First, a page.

Temperatures to plunge 30 degrees below normal, as flooding displaces thousands
As a strong cold front pushes across the central U.S. on Tuesday, parts of the central & southern Plains can expect winter-like precipitation, stretching from Colorado across Kansas and the panhandles of Texas and Oklahoma and into southern Iowa. The precipitation should taper off by Tuesday evening. In addition, temperatures will be as much as 30 degrees below normal across the region on Tuesday. —NWS
Meantime, at least six rivers in Illinois have surged to record levels, inundating homes and businesses and displacing thousands of people, as extreme weather continued across parts of central and southern Plains.
The hardest hit communities, including Elmhurst, Des Plaines, River Forest, Bellwood, Riverside, Moline, Quincy, Bartonville, North Aurora, Marseilles, Ottawa, North Utica and Morris.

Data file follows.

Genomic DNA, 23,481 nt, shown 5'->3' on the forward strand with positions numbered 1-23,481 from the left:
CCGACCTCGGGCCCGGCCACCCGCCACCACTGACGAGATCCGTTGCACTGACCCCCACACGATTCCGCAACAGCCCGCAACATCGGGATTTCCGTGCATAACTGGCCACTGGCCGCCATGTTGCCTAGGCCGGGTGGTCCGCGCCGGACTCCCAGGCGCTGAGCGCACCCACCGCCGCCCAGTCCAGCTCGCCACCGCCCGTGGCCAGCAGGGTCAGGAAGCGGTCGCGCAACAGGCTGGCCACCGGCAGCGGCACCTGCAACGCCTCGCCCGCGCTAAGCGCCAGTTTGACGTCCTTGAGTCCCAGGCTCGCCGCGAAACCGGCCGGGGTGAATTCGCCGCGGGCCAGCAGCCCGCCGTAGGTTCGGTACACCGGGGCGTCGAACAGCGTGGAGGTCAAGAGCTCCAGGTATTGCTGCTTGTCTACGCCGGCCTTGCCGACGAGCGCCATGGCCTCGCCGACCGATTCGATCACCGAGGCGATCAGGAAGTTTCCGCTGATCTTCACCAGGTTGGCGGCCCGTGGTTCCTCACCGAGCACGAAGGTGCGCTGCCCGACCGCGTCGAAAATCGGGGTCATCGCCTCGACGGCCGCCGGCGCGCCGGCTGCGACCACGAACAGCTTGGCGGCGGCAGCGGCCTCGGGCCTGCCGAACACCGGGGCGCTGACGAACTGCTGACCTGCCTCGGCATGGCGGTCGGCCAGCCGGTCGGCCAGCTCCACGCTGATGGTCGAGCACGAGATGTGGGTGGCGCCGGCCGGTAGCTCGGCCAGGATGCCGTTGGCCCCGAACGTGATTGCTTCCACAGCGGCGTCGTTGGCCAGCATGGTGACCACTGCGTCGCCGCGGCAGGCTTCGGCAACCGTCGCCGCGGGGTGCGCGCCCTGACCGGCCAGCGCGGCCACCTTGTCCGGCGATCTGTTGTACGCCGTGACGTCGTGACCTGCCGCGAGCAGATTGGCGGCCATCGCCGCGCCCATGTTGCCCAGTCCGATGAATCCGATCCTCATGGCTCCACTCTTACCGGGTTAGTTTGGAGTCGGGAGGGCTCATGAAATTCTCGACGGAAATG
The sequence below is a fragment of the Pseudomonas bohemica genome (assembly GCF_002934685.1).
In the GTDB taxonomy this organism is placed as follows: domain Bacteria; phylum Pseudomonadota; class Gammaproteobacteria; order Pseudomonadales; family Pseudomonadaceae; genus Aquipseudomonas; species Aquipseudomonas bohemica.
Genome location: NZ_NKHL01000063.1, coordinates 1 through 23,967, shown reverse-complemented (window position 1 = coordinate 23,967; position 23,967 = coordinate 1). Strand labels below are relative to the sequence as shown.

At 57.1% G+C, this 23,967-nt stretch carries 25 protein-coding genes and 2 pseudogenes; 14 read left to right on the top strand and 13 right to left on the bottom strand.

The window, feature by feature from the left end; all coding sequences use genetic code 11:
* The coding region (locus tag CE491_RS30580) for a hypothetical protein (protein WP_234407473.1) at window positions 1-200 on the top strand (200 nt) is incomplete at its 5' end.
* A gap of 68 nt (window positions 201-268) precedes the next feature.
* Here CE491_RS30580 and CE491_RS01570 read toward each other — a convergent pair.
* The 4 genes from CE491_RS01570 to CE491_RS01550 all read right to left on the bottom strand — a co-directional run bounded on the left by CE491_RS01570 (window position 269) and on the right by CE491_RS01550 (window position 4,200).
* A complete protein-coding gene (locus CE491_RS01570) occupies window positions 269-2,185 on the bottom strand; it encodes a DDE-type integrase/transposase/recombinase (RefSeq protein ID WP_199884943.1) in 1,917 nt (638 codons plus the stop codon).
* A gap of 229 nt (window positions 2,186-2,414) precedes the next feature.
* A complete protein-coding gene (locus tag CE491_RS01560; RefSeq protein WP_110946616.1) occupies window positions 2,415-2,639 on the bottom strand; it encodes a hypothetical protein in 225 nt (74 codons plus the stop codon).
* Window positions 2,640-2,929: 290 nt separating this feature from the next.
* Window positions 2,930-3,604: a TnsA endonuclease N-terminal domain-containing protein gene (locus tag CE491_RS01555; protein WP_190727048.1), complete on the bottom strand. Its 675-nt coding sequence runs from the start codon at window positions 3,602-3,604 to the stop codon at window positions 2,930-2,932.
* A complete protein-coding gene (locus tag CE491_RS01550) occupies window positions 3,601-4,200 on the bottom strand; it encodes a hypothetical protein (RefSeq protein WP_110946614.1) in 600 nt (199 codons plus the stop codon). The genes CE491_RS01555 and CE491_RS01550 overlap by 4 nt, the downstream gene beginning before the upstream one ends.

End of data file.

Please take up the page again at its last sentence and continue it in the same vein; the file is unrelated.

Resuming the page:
“We have seen some of the worst flooding damage to neighborhoods and homes across our state in Illinois history,” said Illinois Governor Quinn, declaring 44 counties state disaster areas.
Counties included in the state disaster declaration are Adams, Brown, Bureau, Calhoun, Carroll, Cass, Champaign, Cook, DeKalb, Douglas, DuPage, Fulton, Greene, Grundy, Hancock, Henderson, Henry, Jersey, Jo Daviess, Kane, Kendall, Knox, Lake, LaSalle, Livingston, Marshall, Mason, McDonough, McHenry, Mercer, Morgan, Ogle, Peoria, Pike, Putnam, Rock Island, Schuyler, Scott, Stark, Tazewell, Whiteside, Will, Winnebago and Woodford.
US Weather Hazards Map. Source: NWS
Missouri: Gov. Nixon declared a state of emergency in Missouri on Friday after a strong storm system that included heavy rainfall led to flash flooding in many parts of the state and to rapidly rising rivers levels on the Mississippi and Missouri rivers.
“The sustained periods of heavy rainfall has swollen creeks and streams and is pushing the Mississippi River over flood levels, endangering river communities,” declared Nixon.
The National Weather Service (NWS) has issued Flooding Warnings in parts of at least 16 states, as more rain continued to swell rivers in Illinois, Indiana, Iowa, Michigan, Missouri and Mississippi.